OBJECTIVES: To evaluate the perception of medical students of the new approach to problem-based learning which involves students writing their own problem-based learning cases based on their recent clinical attachment, and team assessment. DESIGN: Focus group interviews with students using purposive sampling. Transcripts of the audio recordings were analysed using thematic analysis. SETTING: Imperial College School of Medicine, London. PARTICIPANTS: Medical students in the second year of the MBBS course, who attended the problem-based learning case writing session. MAIN OUTCOME MEASURES: To elicit the students' views about problem-based learning case writing and team assessment. RESULTS: The following broad themes emerged: effect of group dynamics on the process; importance of defining the tutor's role; role of summative assessment; feedback as a learning tool and the skills developed during the process. CONCLUSIONS: Overall the students found the new approach, writing problem-based learning cases based on patients seen during their clinical attachments, useful in helping them to gain a better understanding about the problem-based learning process, promoting creativity and reinforcing the importance of team work and peer assessment which are vital professional skills. Further tutor development and guidance for students about the new approach was found to be important in ensuring it is a good learning experience. We hope this evaluation will be of use to other institutions considering introducing students' case writing to problem-based learning.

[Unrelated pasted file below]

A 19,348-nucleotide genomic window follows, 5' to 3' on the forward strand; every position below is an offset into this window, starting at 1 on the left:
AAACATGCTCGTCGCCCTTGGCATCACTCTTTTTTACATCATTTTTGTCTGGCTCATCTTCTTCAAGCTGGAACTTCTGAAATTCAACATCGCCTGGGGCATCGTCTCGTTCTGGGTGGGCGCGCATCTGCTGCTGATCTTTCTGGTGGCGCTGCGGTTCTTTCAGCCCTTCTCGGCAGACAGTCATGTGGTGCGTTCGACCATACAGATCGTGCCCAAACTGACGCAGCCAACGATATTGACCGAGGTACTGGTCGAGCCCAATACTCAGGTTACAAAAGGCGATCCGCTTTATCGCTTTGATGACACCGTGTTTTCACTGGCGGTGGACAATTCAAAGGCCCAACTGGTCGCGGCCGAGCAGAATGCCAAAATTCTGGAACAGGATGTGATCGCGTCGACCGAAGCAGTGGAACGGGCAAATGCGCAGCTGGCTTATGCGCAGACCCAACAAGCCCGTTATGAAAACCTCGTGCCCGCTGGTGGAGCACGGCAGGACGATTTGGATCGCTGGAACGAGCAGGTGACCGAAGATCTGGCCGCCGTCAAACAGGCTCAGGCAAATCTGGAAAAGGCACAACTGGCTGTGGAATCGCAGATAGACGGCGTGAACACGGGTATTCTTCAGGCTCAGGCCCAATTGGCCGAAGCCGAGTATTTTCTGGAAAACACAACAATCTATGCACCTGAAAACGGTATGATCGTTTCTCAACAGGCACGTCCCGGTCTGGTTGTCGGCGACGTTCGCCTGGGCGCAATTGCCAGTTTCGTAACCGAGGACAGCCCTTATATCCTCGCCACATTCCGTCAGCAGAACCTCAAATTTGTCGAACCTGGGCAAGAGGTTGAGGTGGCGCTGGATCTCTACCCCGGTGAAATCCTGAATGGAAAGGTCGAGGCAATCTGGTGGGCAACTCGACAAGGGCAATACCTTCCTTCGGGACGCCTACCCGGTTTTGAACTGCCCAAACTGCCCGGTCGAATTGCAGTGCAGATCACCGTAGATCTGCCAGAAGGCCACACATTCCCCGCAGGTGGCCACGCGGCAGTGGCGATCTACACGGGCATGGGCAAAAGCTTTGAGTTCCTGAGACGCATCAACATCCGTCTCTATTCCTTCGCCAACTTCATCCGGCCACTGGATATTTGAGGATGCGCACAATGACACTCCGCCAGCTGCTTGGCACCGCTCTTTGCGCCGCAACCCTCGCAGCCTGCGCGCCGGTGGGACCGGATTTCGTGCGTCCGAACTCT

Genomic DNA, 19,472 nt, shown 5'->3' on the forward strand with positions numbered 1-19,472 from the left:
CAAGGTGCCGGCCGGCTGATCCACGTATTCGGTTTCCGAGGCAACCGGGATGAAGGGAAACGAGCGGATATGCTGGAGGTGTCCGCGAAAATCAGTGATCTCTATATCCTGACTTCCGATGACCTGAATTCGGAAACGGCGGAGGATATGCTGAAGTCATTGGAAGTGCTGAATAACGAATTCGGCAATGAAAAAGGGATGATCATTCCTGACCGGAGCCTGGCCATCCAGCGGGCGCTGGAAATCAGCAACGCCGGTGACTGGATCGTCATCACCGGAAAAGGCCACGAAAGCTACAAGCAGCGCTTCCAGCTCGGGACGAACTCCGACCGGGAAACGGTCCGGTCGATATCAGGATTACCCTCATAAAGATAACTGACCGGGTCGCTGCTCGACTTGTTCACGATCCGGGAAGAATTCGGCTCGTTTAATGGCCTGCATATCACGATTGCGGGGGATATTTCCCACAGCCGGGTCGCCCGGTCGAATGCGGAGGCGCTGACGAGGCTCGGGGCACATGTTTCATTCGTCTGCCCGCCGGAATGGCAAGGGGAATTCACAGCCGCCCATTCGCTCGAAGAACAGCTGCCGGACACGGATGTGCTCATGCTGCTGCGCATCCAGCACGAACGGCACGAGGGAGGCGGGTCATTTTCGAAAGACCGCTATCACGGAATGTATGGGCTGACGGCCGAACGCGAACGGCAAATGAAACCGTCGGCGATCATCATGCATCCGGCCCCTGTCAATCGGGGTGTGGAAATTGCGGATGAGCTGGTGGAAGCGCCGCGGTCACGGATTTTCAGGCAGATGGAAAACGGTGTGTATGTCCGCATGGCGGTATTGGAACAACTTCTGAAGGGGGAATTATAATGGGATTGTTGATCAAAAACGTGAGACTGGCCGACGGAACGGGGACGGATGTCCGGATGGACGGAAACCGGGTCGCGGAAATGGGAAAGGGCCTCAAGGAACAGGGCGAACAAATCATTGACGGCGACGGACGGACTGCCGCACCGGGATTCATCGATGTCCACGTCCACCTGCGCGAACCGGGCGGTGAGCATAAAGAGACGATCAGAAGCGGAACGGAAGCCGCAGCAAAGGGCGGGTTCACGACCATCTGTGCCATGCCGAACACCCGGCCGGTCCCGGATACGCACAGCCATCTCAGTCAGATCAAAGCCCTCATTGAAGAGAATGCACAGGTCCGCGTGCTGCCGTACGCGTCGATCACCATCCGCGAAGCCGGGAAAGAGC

Journal article

Nestel D, Clark S, Tabak D, Ashwell V, Muir E, Paraskevas P, Higham Jet al., 2010, Defining Responsibilities of Simulated Patients in Medical Education, SIMULATION IN HEALTHCARE, Vol: 5, Pages: 161-168, ISSN: 1559-2332

Journal article

Nestel D, Tierney T, Kubacki A, Muir Eet al., 2008, Learning to talk with patients: feasibility of a volunteer simulated patient programme for first-year medical students, International Journal of Clinical Skills, Vol: 2, Pages: 121-128, ISSN: 1753-044X

Journal article

Nestel D, Muir E, Plant M, Kidd J, Thurlow Set al., 2002, Modelling the lay expert for first-year medical students: the actor-patient as teacher, MEDICAL TEACHER, Vol: 24, Pages: 562-564, ISSN: 0142-159X

Journal article

Thurlow S, Plant M, Muir E, 2001, Making teamwork come alive: use of actors and multiprofessional co-leaders in small group teaching about teamwork., Med Educ, Vol: 35, Pages: 1081-1082, ISSN: 0308-0110

Journal article

Muir EH, Ogden J, 2001, Consultations involving people with congenital disabilities: factors that help or hinder giving care, FAMILY PRACTICE, Vol: 18, Pages: 419-424, ISSN: 0263-2136

Journal article

Plant M, Muir EH, Thurlow S, 2001, A symptom survey as 'evidence-based learning', Med Educ, Vol: 35, ISSN: 0308-0110

Journal article